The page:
Augsburg is over 2000 years old. It was founded by the Romans. It is known as the "Fuggerstadt".
Fugger is the family name of a very rich medieval owner of a large trading house.
Jakob Fugger, the founder did not only finance politicians - in this case Maximilan II and Karl V - he also spent lots of money to help the poor.
In Augsburg he created the first know project of low cost housing at the beginning of the 16th century.
During WWII a mayor part was destroyed during a bomb raid. Obviously heavy industry was expected there similar to what happened in Nuremberg were I grew up.
It is still used for this purpose and according to Wikipedia the annual rent is less than one Euro.
Please use the Internet to learn about Jakob Fugger and the empire he built up. According to my understanding he must have been the richest person of all times. Today's billionaires are dwarfs compared to him.
The Fuggerei "Medieval low cost housing" - many thanks to "Martin Kluger" and Wikipedia
Naturally this old project became an attraction for visitors. Guided tours are offered. We have installed a link to a German video which will give you an impression.
A palace used by the Fugger family in Augsburg - many thanks to "Alois Wüst" and Wikipedia
Augsburg - many thanks to "Peter Bubenik" and Wikipedia
After I was called back to Canada I returned for a few very brief busindss trips back to Germany. At this time we already had already established our own small busindss.
I visited Augsburg alone to purchase some beautiful articles made of pewter. I wished Elizabeth could have joined me because she loved this city.
We recommend that you join a guided tour through the city. Contact a tourist office and ask for details. They should also be offered in the English language.
Besides the Fugger's many other famous people were born or lived in Augsburg. Just to name a few: the painter Hans Burgkmair, the engineers Rudolf Diesel, Willy Messerschmitt and the writer Bertolt Brecht.
br>You can spend days just visiting all the museums.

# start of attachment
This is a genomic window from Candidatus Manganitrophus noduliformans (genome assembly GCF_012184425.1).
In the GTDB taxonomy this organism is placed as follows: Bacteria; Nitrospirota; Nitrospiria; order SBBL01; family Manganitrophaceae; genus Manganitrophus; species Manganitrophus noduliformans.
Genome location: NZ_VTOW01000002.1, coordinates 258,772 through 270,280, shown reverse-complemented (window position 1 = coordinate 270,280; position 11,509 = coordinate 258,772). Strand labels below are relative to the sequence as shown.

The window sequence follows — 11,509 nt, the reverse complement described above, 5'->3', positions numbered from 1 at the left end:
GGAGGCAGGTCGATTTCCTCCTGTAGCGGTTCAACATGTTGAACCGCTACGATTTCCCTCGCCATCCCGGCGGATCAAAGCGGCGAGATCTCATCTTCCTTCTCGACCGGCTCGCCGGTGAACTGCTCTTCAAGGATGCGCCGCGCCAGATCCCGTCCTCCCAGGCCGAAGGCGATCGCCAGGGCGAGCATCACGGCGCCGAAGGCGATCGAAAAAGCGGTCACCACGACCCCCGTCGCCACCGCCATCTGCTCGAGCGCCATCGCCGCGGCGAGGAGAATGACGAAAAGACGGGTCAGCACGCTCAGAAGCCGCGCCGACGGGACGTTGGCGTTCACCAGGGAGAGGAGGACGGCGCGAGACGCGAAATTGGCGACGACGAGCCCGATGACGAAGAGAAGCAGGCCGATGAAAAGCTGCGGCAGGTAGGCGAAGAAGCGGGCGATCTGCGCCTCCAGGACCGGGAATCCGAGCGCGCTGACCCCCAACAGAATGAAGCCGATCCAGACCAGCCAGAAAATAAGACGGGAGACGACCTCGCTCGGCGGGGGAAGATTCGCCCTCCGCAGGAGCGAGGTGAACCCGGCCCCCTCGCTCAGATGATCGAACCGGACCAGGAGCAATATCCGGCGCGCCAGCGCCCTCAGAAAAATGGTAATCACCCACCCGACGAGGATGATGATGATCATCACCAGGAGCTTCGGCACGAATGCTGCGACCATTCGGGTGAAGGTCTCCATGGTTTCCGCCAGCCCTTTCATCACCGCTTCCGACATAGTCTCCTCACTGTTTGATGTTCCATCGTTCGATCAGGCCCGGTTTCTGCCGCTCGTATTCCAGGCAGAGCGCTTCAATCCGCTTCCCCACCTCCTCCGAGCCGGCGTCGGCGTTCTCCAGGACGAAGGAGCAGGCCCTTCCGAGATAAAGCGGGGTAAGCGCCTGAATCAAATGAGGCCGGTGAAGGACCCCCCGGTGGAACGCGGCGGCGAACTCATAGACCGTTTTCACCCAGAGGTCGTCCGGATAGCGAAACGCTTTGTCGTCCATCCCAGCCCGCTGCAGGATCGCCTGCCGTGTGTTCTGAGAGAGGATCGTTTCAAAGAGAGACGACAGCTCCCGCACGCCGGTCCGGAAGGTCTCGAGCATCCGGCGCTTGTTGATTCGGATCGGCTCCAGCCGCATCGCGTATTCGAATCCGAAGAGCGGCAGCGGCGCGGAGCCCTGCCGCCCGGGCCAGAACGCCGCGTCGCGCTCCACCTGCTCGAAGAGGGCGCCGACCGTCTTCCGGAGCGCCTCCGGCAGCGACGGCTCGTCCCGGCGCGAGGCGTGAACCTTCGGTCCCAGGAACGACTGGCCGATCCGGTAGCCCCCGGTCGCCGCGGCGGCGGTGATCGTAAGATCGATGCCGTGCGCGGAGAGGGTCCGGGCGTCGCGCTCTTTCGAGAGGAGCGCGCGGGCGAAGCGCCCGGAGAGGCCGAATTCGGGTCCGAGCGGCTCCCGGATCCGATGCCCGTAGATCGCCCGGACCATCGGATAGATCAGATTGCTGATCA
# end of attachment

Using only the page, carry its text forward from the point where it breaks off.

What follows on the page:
Rathausplatz - many thanks to "Sven Jansen" and Wikipedia
The shown "Rathaus" (city hall) was built between 1615 and 1620.
Naturally it has also been destroyed during a bomb ride. As you can see it was renovated following the old plans.
Together with the "Perlachturm" on its side it forms the landmark of Augsburg.
The old city hall is open to the public but for a certain area including the "Goldene Saal" an entry fee is charged. Don't be cheap - spend the money. It is worth it.
You will be convinced that Augsburg was a wealthy town despite all the misery caused by wars. Just dig into the history.
The old city hall - many thanks to "Sven Jansen" and Wikipedia
St. Ulrich - many thanks to "KlausF" and Wikipedia
Jakob Fugger was a Catholic and only Catholics could qualify for his low cost housing project.
But there were also many protestants (Lutherans) living in Augsburg.
The following churches belonged to them: St. Anna, St. Ulrich, Zu den Barfüßern und St. Jakob.
A hotel - many thanks to "JD" and Wikipedia
Augsburg has today a population of about 265 000. We lived so close that we never stayed over night. But I know attractive accommodation are provided such as in the tower shown in the image on the left.
It is certainly a good idea to stay here to explore many of the highlights which this city has to over.
Please check the Internet for more information. We only wanted to raise tour interest.
The "Schätzler Palais"
Watch the video "Pfarrer5Szafera: Die Fuggerei in Augsburg - die älteste Sozialsiedlung der Welt":
Many thanks for pictures also to the Tourist Board of Bavaria and involved communities
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